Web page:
The European Union is unlikely to follow through on a threat to impose sanctions on Turkey after Ankara agreed to talks with Greece over maritime claims on Tuesday, senior EU diplomats and officials.
But the progress left an internal EU dispute over Belarus unresolved – Cyprus, which – backed by Greece – is at odds with Turkey over maritime energy resources, is blocking EU sanctions on Minsk until the bloc takes a tougher stance towards Ankara.
The fate of proposed sanctions on some 40 senior Belarusian officials is up in the air, eroding EU credibility as it seeks to support a pro-democracy movement in Belarus after its Aug. 9 election that the West says was rigged. EU sanctions require the support of all 27 member states.
“I’m afraid that, as things stand right now, we will have to insist on Belarus. It’s the only weapon that we have,” a Cypriot diplomat told Reuters, saying that the EU had not left Cyprus with a diplomatic way out of the impasse.
Mediation led by German Chancellor Angela Merkel and European Council President Charles Michel has calmed Greek and Turkish tempers after weeks of tension in the eastern Mediterranean, securing an agreement on Tuesday to restart talks on continental shelf boundaries that broke off in 2016.
“Dialogue has reduced the need to threaten sanctions on Turkey and so there’s no consensus among the 27 for such a step right now,” said one EU diplomat.
Turkey’s decision to pull a seismic exploration ship out of disputed waters was seen as helpful. A postponement of Thursday’s EU summit in Brussels, due to focus on Turkey, has also served to allow more time, a second diplomat said.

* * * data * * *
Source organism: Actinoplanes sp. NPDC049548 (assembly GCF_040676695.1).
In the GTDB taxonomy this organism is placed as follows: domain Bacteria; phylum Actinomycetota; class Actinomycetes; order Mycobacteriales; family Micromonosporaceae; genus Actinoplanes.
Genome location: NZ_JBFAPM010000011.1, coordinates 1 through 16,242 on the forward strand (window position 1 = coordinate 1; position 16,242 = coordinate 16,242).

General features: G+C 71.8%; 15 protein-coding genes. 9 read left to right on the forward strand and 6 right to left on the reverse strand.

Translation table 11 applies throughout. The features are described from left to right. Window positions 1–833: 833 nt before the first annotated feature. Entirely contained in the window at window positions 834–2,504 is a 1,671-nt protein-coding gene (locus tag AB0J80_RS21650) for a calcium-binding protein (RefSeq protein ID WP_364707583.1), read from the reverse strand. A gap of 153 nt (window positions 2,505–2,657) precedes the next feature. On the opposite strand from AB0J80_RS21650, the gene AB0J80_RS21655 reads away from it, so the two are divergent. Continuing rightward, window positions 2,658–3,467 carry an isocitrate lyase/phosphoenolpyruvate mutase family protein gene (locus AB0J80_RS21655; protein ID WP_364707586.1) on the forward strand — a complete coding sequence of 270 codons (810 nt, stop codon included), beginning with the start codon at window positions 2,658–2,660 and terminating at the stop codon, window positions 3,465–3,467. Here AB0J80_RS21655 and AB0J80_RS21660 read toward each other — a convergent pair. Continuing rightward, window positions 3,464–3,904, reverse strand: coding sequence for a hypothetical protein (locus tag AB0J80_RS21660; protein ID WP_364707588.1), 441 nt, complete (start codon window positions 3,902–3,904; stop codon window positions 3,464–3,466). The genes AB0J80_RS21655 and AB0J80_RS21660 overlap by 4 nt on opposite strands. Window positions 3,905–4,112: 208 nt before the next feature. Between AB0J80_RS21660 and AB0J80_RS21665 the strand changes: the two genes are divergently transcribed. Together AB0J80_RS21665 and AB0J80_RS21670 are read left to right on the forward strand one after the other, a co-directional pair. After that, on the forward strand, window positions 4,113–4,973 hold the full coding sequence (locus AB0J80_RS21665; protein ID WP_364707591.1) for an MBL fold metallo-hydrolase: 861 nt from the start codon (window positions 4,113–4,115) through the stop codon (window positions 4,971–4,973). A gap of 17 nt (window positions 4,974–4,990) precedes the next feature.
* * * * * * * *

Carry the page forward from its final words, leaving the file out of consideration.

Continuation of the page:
The summit, which was put off due to a coronavirus incident in Michel’s security detail, will now take place on Oct. 1-2.
Turkey began drilling for oil and gas near Cyprus last year despite warnings from Brussels, amid broader fears of a military escalation in the eastern Mediterranean as Greece and Turkey – who are NATO allies but estranged for years over myriad bilateral disputes – held naval drills in the area.
Cyprus proposed in June to impose sanctions on Turkish companies and individuals involved in drilling but many EU states say such measures would derail diplomacy.
“The Turks are playing a clever game. Being more engaging towards Greece, they are trying to drive a wedge between the other members and us,” the Cypriot diplomat said. “We seem to have been left by the wayside.”